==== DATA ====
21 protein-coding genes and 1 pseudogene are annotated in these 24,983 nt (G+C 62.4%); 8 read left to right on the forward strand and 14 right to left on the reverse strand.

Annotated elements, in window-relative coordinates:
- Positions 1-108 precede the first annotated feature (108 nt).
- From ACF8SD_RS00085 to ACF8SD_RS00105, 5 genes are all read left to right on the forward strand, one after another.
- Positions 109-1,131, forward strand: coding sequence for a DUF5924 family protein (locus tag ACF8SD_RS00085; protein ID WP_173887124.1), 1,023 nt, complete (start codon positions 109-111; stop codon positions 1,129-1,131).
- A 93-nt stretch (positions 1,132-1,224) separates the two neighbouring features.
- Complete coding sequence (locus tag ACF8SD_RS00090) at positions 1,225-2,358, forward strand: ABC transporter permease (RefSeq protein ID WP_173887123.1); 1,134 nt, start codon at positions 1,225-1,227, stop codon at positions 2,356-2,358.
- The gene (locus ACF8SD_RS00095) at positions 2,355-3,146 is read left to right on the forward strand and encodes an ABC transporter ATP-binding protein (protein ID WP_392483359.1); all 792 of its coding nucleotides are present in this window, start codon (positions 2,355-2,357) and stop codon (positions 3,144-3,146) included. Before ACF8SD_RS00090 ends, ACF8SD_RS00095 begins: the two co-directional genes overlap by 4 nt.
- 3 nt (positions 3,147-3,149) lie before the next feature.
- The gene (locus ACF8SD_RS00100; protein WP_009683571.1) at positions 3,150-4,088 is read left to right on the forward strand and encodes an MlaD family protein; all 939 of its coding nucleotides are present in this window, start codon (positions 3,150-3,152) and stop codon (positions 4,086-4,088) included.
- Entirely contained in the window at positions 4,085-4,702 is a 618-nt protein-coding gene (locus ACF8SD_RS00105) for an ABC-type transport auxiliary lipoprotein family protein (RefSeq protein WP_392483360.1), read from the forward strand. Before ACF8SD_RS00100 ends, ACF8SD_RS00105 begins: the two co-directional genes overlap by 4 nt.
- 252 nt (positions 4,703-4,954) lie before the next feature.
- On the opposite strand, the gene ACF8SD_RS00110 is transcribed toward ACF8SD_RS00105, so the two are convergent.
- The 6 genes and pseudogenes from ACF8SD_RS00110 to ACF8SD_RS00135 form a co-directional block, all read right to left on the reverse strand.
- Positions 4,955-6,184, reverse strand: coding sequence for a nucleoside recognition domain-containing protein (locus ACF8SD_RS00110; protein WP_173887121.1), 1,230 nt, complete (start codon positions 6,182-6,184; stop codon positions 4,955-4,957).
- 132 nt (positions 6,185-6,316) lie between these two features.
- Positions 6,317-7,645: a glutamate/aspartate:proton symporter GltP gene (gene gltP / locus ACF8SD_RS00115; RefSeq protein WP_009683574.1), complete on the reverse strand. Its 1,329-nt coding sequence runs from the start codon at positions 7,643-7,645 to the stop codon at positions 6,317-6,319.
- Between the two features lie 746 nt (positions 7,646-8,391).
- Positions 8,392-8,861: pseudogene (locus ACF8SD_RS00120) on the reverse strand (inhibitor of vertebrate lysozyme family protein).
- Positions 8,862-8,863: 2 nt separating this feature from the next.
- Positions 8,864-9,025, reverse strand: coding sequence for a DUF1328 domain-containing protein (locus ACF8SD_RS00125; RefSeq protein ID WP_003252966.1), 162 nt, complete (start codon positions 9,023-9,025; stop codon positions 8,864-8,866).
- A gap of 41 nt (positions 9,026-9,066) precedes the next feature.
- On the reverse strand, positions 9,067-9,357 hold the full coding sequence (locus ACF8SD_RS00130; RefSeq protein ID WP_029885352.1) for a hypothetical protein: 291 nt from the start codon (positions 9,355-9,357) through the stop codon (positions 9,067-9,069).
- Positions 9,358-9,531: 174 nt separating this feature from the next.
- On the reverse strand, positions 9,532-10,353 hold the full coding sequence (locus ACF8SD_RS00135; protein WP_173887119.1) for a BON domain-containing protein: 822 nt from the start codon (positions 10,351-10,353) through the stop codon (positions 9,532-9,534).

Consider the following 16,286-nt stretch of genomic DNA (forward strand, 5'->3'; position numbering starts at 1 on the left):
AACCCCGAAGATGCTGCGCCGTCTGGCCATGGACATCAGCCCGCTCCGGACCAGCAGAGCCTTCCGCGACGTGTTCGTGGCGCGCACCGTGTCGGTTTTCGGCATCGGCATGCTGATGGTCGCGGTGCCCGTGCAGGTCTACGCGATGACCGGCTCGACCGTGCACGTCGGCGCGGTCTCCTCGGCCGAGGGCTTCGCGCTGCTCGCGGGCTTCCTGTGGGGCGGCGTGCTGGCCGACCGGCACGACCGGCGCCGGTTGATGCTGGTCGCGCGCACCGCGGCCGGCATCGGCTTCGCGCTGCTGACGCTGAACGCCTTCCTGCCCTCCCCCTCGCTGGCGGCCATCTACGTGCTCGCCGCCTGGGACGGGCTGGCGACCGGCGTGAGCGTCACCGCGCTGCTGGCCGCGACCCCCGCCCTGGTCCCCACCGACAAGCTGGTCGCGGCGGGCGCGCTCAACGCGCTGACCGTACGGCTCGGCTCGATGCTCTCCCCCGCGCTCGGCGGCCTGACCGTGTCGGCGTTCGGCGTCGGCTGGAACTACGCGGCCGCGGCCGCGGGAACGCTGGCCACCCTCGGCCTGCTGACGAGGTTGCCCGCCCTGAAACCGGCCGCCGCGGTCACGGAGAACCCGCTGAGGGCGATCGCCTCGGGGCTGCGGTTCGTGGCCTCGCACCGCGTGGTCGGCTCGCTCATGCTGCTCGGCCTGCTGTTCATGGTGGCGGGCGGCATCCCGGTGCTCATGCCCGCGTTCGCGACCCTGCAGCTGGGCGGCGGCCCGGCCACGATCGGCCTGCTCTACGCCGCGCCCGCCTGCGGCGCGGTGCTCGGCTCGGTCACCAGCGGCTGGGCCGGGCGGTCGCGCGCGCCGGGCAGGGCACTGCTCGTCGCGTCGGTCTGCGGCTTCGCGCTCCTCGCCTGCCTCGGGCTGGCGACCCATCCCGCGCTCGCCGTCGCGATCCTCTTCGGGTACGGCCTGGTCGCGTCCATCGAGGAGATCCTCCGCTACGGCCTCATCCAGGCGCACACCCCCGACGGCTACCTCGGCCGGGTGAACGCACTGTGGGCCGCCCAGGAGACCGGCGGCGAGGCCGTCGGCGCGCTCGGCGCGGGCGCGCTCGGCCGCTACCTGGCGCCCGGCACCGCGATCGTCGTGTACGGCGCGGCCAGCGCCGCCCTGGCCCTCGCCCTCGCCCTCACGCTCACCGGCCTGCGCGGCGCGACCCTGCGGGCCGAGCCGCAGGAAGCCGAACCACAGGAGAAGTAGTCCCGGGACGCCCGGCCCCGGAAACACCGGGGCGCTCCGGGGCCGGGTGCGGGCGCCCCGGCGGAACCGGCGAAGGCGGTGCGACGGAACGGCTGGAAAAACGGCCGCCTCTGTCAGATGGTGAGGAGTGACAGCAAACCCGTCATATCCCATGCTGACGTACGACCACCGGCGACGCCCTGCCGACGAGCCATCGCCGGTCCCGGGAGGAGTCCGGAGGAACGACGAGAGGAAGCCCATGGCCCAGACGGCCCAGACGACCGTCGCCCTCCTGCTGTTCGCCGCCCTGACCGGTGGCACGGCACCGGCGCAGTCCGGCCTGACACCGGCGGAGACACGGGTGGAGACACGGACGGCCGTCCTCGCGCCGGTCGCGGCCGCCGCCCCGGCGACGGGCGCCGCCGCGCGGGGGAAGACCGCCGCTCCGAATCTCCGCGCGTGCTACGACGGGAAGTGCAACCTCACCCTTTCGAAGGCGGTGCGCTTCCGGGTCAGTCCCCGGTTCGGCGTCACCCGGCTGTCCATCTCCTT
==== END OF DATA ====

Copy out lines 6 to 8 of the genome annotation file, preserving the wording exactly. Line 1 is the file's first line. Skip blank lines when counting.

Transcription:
- A 93-nt stretch (positions 1,132-1,224) separates the two neighbouring features.
- Complete coding sequence (locus tag ACF8SD_RS00090) at positions 1,225-2,358, forward strand: ABC transporter permease (RefSeq protein ID WP_173887123.1); 1,134 nt, start codon at positions 1,225-1,227, stop codon at positions 2,356-2,358.
- The gene (locus ACF8SD_RS00095) at positions 2,355-3,146 is read left to right on the forward strand and encodes an ABC transporter ATP-binding protein (protein ID WP_392483359.1); all 792 of its coding nucleotides are present in this window, start codon (positions 2,355-2,357) and stop codon (positions 3,144-3,146) included. Before ACF8SD_RS00090 ends, ACF8SD_RS00095 begins: the two co-directional genes overlap by 4 nt.